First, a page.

Notes to editors:


  • The Joint Nature Conservation Committee (JNCC) is the statutory adviser to Government on UK and international nature conservation, on behalf of the Council for Nature Conservation and the Countryside, the Countryside Council for Wales, Natural England and Scottish Natural Heritage. Its work contributes to maintaining and enriching biological diversity, conserving geological features and sustaining natural systems. Its work includes a specific programme aimed at providing support to nature conservation in the UK Overseas Territories and Crown Dependencies.


  • The Blue Turtle Award 2010 will be presented to Councillor Raymond Williams, Chair of the St Helena Agriculture and Natural Resources Committee, at the CPA Rooms, Westminster Hall, Houses of Parliament, London, on 29 March 2011 at 18:00. Richard Benyon MP, Parliamentary Under-Secretary for Natural Environment and Fisheries will present the award on behalf of JNCC.


  • The 2010 Blue Turtle Award received nominations from seven of the UK crown Dependencies and Overseas Territories. The award was presented based on the following criteria: nature conservation benefit/added value; innovation; community involvement; and links to a specific project, or demonstrating long-term commitment and dedication. The work or project must also have been in place for over a year.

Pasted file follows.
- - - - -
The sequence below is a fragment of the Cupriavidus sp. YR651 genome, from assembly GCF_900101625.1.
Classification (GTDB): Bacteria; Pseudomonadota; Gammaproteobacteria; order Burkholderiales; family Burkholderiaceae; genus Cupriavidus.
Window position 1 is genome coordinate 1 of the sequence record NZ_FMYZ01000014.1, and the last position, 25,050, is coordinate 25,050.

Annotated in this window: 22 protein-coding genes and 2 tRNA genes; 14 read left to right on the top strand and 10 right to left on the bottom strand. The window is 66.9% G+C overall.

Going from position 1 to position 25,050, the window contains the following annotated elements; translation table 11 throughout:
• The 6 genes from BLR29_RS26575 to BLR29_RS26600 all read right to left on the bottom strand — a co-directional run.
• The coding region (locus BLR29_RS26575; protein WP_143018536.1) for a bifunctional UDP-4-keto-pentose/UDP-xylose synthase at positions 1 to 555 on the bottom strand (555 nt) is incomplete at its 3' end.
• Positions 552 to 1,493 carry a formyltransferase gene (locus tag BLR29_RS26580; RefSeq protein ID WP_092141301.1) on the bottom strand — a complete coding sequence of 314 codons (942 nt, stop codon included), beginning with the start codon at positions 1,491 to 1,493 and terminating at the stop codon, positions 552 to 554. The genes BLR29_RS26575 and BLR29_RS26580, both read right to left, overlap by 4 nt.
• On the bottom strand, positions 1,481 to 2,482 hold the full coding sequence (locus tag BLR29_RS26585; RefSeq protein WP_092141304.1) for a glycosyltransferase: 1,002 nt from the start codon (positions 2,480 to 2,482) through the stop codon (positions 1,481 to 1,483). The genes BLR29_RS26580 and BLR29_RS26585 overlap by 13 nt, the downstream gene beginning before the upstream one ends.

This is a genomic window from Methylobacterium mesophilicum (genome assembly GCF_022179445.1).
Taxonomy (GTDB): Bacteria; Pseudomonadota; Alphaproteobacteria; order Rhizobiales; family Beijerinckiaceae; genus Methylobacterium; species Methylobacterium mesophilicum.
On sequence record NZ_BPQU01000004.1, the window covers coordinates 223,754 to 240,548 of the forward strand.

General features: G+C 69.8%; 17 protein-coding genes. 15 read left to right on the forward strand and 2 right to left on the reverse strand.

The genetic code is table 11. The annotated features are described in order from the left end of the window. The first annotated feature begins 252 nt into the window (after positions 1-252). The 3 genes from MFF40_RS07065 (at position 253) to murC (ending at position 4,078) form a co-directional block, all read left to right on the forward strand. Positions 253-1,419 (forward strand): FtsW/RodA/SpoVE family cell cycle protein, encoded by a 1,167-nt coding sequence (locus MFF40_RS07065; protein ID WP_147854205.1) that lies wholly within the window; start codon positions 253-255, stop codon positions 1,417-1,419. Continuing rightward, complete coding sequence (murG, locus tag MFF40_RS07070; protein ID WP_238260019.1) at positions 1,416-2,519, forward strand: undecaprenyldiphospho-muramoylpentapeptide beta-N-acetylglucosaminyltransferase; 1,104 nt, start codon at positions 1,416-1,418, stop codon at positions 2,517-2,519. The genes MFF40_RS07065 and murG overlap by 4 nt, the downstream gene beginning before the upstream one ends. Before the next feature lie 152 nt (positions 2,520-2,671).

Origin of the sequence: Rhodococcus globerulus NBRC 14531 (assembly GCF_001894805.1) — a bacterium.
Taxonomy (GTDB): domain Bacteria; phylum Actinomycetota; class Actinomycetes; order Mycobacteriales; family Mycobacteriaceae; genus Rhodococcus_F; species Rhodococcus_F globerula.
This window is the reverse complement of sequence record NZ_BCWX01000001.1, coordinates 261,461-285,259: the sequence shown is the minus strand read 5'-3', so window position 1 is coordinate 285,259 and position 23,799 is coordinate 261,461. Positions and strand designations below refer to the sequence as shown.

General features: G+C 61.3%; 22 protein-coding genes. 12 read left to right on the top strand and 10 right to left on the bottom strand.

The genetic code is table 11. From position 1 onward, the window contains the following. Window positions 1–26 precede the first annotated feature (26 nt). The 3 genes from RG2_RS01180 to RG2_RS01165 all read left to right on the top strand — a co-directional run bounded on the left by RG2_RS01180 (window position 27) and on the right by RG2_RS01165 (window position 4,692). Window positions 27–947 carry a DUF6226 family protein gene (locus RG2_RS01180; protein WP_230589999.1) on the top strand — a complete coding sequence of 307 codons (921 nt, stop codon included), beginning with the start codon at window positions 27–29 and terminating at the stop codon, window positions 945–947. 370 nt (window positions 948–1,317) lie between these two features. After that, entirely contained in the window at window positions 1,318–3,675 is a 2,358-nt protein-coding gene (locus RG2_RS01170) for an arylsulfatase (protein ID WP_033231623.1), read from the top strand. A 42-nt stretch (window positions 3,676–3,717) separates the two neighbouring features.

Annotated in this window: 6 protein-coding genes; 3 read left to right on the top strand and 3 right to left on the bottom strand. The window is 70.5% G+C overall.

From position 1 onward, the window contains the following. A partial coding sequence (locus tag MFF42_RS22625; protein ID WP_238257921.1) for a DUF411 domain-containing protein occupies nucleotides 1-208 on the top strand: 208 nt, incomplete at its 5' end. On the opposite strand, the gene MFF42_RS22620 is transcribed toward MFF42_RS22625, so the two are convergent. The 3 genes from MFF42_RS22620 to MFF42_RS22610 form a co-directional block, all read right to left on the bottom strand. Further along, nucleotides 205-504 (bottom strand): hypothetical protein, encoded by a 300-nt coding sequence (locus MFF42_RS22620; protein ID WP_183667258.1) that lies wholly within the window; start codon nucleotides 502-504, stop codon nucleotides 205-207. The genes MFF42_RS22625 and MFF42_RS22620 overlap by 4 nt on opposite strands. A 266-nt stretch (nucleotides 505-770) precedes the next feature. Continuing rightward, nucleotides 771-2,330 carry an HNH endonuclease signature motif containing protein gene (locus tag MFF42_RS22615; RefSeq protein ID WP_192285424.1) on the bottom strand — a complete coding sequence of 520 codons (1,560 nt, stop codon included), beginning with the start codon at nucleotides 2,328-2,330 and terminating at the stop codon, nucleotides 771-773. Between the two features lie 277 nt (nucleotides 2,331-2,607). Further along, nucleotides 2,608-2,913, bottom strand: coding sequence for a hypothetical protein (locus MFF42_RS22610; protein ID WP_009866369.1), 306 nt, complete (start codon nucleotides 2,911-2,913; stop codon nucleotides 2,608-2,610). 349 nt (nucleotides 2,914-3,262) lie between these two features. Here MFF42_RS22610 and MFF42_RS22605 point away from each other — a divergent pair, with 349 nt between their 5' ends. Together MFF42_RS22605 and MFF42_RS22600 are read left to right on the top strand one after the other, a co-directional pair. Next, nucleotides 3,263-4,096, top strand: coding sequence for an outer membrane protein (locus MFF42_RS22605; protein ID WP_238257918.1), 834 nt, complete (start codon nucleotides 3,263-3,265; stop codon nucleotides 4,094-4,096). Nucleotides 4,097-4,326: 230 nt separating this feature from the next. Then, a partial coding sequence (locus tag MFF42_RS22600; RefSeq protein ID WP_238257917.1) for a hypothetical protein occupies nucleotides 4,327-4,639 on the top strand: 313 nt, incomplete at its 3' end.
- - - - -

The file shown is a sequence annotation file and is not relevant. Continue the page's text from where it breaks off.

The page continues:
• The UK Overseas Territories and Crown Dependencies have an amazing wealth of biodiversity. Of globally threatened species identified in the 2004 IUCN Red List, 74 critically endangered species occur in the UK Overseas Territories (compared to 10 in mainland UK) along with 49 endangered species (12 in mainland UK) and 117 vulnerable species (37 in the mainland UK).  Many of these species are endemic and so are found nowhere else in the world


  • The Overseas Territories also hold regionally or globally important concentrations or assemblages of species.  For example, Ascension Island supports the second largest green turtle rookery in the Atlantic; Gough Island (Tristan da Cunha) has been described as, arguably, the most important seabird island in the world; and the reefs of the Chagos Archipelago (British Indian Ocean Territory) are some of the most pristine and best protected in the Indian Ocean (and account for some 1.3% of the world resource). One of JNCC’s priorities is to provide advice on the conservation of biodiversity in the UK’s Overseas Territories and Crown Dependencies.


  • The Gumwood tree Commidendrum robustum is St Helena’s national tree and is included as endangered in the IUCN Red List of Threatened Species. It is one of several endemic trees found on St Helena (and thus nowhere else in the world). All these endemic tree species are threatened with extinction and one, The St Helena olive Nesiota elliptica became extinct in 2003 when the last plant in cultivation died (the last wild plant died in 1997). Others are reduced to just a handful of individuals surviving in the wild and/or cultivation. The Millennium Forest Project, by increasing the number of Gumwood plants in the wild, helps to reduce their risk of extinction and enables the plants to function again as part of a native forest habitat.     



  • To organise interviews with representatives from the St Helena Millennium Forest Project, contact the JNCC Press Office:

          Tel: +44 (0) 1733 866839 or



Councillor Raymond Williams recieves the Blue Turtle Award, on behalf of St Helena's Millennium Forest Project, from Defra Minister Richard Benyon @ David Ward